I am honored to have my friend, Teresa, guest blogging about raising a family in the North Dakota oil boom today. This is the real life, real story of the impact of the oil boom on a family. The first story I shared was about Teresa, her husband, Weston and their four children in Life in the North Dakota Oil Boom: Ranching remains. My favorite quote Weston shared was: “I would rather have an American come to North Dakota for a job in this oil boom than be an American solider in the Middle East fighting for oil in a war and possibly losing their life for oil on foreign ground. That man or woman, instead of having to fight for oil overseas, can have a job here, make money and whether they choose to stay here or not, is up to them. They can make money and return to their home or they can make money and build a new life here.”
Now here are Teresa’s words on how she chose to make her life in North Dakota and is raising a family in the middle of the oil boom.
When I agreed to marry my then boyfriend 8 years ago I was working in the least populated county in North Dakota. It has 2 towns, one of which is the smallest county seat in the nation. The county’s population was somewhere around 760 people with just over 300 households in the county. It is considered vacant by most standards in that it has less than 1 person per square mile.
It isn’t vacant. I know. I worked there after completing my graduate degree and met many of the people living there over the course of two years. The people support each other and come together when it matters. I learned much about the west river North Dakota way of life by working with the people of Slope County.
We don’t live in Slope County, but the west river North Dakota way was prominent in the county where we settled down to take over the ranch where my husband was raised. This way of life was different than what I grew up with in central Wisconsin. I learned to appreciate it. I was committed to this way of life. I was committed to raising a family here.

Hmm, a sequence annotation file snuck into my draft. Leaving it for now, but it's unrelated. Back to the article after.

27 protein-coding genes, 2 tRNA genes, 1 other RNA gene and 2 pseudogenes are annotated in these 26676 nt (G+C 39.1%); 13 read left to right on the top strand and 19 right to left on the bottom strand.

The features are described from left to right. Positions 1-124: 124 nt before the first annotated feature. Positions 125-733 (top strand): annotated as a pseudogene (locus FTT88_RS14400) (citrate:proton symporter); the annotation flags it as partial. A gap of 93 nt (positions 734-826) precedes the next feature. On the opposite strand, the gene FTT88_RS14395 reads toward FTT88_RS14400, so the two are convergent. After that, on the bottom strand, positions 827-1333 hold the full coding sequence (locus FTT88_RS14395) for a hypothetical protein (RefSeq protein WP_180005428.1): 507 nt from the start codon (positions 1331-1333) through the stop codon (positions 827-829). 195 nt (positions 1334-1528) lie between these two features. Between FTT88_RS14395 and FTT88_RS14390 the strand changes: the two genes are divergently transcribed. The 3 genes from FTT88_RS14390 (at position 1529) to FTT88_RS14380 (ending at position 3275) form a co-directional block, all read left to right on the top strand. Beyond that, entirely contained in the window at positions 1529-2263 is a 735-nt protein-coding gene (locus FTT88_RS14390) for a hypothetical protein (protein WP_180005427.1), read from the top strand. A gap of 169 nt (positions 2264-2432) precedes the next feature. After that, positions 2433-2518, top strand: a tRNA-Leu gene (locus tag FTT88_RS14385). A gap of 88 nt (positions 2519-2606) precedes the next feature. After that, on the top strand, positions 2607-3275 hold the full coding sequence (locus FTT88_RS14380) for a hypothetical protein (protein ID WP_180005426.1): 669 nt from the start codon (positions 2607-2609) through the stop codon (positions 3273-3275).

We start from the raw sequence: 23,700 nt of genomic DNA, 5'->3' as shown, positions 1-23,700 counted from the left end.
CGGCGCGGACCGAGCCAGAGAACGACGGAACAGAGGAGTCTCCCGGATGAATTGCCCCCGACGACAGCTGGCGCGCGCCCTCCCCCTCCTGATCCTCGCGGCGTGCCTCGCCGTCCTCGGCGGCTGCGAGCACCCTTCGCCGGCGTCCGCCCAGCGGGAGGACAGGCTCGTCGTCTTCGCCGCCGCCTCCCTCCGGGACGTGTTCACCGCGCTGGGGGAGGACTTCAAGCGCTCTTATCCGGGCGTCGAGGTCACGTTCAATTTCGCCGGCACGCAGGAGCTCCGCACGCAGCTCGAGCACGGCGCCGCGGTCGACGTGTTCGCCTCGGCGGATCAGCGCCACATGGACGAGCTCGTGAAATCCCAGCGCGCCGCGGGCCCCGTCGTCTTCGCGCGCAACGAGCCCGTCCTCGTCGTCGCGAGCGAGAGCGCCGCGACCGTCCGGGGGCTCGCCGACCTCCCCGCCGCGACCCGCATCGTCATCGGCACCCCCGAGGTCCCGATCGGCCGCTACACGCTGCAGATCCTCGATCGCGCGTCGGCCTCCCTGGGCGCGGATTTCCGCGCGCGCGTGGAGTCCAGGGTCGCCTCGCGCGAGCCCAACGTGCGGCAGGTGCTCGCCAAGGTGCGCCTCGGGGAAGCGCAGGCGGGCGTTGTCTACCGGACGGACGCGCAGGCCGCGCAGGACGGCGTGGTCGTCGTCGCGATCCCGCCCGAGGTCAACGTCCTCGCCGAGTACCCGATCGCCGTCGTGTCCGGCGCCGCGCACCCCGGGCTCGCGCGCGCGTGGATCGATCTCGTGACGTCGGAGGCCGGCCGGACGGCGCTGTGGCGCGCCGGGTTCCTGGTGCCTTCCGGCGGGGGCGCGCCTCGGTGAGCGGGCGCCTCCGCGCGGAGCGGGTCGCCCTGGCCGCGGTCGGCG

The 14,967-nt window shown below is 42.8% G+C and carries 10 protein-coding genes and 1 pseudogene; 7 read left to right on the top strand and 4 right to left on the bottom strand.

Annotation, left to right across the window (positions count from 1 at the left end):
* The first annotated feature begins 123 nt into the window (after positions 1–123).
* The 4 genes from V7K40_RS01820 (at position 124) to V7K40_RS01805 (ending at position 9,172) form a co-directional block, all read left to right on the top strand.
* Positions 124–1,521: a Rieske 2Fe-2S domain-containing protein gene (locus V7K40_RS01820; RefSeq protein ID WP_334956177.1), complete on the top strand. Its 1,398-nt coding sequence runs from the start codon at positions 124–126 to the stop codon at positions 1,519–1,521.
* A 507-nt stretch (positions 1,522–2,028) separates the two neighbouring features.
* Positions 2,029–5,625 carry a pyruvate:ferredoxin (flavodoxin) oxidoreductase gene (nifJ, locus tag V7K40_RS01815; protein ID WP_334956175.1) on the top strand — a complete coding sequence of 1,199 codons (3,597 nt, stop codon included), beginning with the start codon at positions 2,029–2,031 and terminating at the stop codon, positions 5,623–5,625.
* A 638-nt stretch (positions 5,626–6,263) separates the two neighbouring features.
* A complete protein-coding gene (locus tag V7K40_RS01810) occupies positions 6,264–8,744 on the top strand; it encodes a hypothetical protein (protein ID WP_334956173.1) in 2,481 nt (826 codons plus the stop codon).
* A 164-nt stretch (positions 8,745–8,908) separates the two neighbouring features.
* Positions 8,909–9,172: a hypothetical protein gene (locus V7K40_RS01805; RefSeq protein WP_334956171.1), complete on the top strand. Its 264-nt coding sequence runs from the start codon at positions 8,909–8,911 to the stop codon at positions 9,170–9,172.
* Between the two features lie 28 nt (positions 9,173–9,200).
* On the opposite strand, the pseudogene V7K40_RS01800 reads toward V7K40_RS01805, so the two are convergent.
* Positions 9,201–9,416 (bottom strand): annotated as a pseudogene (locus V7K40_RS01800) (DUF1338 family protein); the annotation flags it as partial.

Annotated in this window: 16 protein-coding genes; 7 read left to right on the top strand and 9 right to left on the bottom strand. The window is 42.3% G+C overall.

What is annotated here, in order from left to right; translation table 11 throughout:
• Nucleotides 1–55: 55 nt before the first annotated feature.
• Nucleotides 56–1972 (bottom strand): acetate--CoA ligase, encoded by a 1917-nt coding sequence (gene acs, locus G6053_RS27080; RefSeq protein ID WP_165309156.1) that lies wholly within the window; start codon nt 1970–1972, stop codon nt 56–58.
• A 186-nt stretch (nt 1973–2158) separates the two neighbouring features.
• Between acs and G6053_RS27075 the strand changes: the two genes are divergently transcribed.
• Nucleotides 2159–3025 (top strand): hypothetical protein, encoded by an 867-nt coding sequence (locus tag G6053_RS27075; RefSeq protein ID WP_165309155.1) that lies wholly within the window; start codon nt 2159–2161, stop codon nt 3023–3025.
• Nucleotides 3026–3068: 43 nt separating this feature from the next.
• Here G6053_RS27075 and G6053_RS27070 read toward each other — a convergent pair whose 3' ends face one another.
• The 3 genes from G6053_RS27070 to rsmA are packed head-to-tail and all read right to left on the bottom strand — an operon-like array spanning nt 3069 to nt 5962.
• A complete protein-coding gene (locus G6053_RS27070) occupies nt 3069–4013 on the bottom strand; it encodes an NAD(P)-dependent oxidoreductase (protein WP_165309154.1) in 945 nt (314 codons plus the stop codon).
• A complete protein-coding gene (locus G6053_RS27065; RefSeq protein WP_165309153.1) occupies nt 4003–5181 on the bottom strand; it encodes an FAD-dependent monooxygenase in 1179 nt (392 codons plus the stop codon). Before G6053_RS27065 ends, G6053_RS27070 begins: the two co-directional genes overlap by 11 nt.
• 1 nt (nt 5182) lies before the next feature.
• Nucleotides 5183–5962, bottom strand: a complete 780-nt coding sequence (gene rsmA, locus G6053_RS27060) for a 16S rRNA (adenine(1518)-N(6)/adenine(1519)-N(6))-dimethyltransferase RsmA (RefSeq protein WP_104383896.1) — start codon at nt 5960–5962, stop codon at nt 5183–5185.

The people are farmers and ranchers.
They believe in tradition.
They are solid.
People are friendly.
People help each other out.
The normal we knew does not exist anymore. On most days there are more out-of-state license plates at Wal-Mart than North Dakota plates. My husband and I have struggled with the thought that our children’s “normal” will be so much different than what we expected when we got married just 7 years ago.
Although this isn’t the environment I thought my children would be growing up in, there are positives. And some things have not changed.
We know now what to expect from the influx of out-of-state workers and I must say that most have come to respect the ranchers that made their living here before them.
We still are farmers and ranchers.
We still believe in tradition.
We are solid.
We are friendly.
We help each other out.
And I may still even wave at you.
Thank you to Teresa and Weston for allowing me the opportunity to share their stories. I also highly recommend you listen to a radio interview from Consumer Ag Connection with Weston and Teresa.
Our way of life is changing in North Dakota. Our quality of life remains. Our economy is bringing a future to families. Our oil is giving freedom to Americans. I am grateful every day for freedom.